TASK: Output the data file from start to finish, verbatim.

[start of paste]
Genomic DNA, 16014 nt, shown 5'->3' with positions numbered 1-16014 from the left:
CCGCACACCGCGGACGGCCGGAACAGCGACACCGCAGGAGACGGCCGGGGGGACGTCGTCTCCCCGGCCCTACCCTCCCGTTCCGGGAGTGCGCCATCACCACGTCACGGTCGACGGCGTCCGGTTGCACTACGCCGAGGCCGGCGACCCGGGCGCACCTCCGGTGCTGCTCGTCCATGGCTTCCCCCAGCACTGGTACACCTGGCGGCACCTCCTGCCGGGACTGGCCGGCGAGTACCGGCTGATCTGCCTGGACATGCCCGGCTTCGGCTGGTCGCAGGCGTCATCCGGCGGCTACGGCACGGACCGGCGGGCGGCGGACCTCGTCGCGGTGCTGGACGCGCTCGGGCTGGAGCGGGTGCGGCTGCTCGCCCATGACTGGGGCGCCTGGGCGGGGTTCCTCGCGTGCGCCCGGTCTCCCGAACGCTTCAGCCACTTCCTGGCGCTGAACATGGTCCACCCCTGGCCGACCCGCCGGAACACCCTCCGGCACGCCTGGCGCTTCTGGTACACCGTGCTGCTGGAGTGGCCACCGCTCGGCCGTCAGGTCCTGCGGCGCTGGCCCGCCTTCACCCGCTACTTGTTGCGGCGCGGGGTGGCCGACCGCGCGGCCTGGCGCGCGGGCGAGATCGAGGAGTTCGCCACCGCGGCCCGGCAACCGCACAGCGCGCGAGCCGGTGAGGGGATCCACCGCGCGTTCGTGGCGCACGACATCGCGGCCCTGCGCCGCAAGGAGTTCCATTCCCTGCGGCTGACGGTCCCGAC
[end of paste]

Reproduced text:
Genomic DNA, 16014 nt, shown 5'->3' with positions numbered 1-16014 from the left:
CCGCACACCGCGGACGGCCGGAACAGCGACACCGCAGGAGACGGCCGGGGGGACGTCGTCTCCCCGGCCCTACCCTCCCGTTCCGGGAGTGCGCCATCACCACGTCACGGTCGACGGCGTCCGGTTGCACTACGCCGAGGCCGGCGACCCGGGCGCACCTCCGGTGCTGCTCGTCCATGGCTTCCCCCAGCACTGGTACACCTGGCGGCACCTCCTGCCGGGACTGGCCGGCGAGTACCGGCTGATCTGCCTGGACATGCCCGGCTTCGGCTGGTCGCAGGCGTCATCCGGCGGCTACGGCACGGACCGGCGGGCGGCGGACCTCGTCGCGGTGCTGGACGCGCTCGGGCTGGAGCGGGTGCGGCTGCTCGCCCATGACTGGGGCGCCTGGGCGGGGTTCCTCGCGTGCGCCCGGTCTCCCGAACGCTTCAGCCACTTCCTGGCGCTGAACATGGTCCACCCCTGGCCGACCCGCCGGAACACCCTCCGGCACGCCTGGCGCTTCTGGTACACCGTGCTGCTGGAGTGGCCACCGCTCGGCCGTCAGGTCCTGCGGCGCTGGCCCGCCTTCACCCGCTACTTGTTGCGGCGCGGGGTGGCCGACCGCGCGGCCTGGCGCGCGGGCGAGATCGAGGAGTTCGCCACCGCGGCCCGGCAACCGCACAGCGCGCGAGCCGGTGAGGGGATCCACCGCGCGTTCGTGGCGCACGACATCGCGGCCCTGCGCCGCAAGGAGTTCCATTCCCTGCGGCTGACGGTCCCGAC